However, was the rate cut done too soon? Wouldn't waiting another quarter or two before cutting rates be a more prudent policy? How much pressure did DJT put on Fed Chairman Jerome Powell to help stimulate the economy? How will the Chairman react next year if the economy slows down before the election when pressured by President Trump?
In a strong economy, fiscally responsible politicians and economists recommend looking at balancing the budget instead of lowering interest rates. With full employment and decent GDP growth, the budget deficit could be at least half of what it is now. In terms of the deficit, it may reach $960 billion for 2019 fiscal year (ends September 30). Also, next year's deficit may exceed $1 trillion. Again, some say interest rate cuts with a good economy is fiscally irresponsible. With a forthcoming recession in the future, having interest rates as high a possibility would be a useful tool to help stimulate the economy when it is desperately needed, not when there's full employment and decent GDP growth.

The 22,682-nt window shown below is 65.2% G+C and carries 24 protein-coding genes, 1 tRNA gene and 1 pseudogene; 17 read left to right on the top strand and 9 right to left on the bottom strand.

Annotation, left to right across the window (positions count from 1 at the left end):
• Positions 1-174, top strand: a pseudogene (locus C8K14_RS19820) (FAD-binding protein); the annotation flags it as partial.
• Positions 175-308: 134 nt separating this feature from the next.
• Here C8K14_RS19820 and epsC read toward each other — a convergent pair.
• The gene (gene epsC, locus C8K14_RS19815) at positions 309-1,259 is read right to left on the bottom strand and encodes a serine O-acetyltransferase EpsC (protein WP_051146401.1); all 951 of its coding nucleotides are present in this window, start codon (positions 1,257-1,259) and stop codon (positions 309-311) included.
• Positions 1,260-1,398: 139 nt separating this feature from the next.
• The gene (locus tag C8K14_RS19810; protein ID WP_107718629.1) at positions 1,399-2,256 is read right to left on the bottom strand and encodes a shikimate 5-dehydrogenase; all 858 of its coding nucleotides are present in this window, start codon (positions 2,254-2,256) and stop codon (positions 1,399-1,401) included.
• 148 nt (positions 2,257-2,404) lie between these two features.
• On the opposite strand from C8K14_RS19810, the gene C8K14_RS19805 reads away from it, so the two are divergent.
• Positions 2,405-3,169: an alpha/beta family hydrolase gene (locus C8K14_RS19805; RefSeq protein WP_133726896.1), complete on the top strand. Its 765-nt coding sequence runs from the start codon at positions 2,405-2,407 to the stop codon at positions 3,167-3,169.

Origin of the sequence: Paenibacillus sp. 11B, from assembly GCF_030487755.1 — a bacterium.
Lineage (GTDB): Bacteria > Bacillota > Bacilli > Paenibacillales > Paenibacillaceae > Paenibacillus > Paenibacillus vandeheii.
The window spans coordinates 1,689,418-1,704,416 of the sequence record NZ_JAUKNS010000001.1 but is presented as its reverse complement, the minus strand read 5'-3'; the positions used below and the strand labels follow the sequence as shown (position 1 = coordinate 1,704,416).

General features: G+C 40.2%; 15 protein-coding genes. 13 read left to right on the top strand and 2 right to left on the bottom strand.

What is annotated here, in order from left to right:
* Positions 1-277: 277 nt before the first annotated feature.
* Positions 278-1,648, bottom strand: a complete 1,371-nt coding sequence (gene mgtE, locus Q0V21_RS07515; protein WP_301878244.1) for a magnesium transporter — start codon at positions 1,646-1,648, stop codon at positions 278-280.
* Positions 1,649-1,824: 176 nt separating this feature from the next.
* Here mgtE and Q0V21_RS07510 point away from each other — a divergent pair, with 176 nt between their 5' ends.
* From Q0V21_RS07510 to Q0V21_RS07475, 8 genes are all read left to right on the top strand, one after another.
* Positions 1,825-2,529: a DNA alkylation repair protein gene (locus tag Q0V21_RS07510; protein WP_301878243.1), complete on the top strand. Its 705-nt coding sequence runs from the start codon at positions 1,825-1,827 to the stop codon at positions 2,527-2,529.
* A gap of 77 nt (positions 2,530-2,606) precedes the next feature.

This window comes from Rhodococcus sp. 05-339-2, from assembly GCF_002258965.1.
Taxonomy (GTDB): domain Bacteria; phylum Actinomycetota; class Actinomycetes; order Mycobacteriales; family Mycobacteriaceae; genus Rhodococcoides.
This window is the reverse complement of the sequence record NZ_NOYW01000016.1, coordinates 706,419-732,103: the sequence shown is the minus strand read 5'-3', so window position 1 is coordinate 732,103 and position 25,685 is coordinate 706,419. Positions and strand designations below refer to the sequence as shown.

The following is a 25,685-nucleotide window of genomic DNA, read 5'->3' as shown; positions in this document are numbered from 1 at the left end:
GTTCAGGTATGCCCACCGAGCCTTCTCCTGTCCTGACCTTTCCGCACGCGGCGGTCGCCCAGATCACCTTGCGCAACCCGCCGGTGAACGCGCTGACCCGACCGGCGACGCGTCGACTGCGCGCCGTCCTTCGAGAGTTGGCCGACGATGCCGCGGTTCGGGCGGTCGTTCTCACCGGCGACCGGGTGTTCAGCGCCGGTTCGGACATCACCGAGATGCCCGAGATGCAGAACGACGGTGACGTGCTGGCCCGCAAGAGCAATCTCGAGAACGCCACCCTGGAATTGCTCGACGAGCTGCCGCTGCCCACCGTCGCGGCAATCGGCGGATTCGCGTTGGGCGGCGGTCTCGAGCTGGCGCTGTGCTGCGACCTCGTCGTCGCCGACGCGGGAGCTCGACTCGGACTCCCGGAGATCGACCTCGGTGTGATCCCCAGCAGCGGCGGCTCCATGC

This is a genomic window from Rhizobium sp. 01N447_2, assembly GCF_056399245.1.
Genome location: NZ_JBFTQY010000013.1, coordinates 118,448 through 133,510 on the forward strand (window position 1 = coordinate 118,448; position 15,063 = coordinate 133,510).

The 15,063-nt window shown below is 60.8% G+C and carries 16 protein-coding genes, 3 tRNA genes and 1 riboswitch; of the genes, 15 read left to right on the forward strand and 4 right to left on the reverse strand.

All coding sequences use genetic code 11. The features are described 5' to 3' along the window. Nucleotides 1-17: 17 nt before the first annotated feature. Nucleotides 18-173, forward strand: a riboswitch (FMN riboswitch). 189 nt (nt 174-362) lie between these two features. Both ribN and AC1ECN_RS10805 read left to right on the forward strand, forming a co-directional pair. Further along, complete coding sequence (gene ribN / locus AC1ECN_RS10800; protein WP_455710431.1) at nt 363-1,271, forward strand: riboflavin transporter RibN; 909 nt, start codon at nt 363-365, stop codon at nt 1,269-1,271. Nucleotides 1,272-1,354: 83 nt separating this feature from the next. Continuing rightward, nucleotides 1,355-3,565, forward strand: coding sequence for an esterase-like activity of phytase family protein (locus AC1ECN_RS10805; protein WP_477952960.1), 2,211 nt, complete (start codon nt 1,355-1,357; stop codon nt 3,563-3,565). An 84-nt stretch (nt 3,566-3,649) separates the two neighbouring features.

As a reminder and during Trump's Presidential campaign, he had promised 3 percent GDP growth or greater. Growth for his 2.5 years of his administration includes: 2.4 percent for 2017, 2.9 percent in 2018 (tax cut was done in late '17), and 2.6 percent so far in 2019. Even while adding much debt to the deficit, he's not yet achieved 3 percent or greater GDP. Again, our president would rather blame the Federal Reserve Chairman or the Chinese instead of taking responsibility for the economy. If Trump wants to generate respectable GDP growth without additional tax cuts, there are several suggestions.
Work with Congress on making student loans less burdensome for students, rejoining the Trans-Pacific Partnership (TPP) (which would have given the US more leverage when dealing with China), reform our health care system to make it more affordable, implement energy taxes to help build our renewable energy infrastructure, and stop the tariff threats with China and Europe (cut a deal).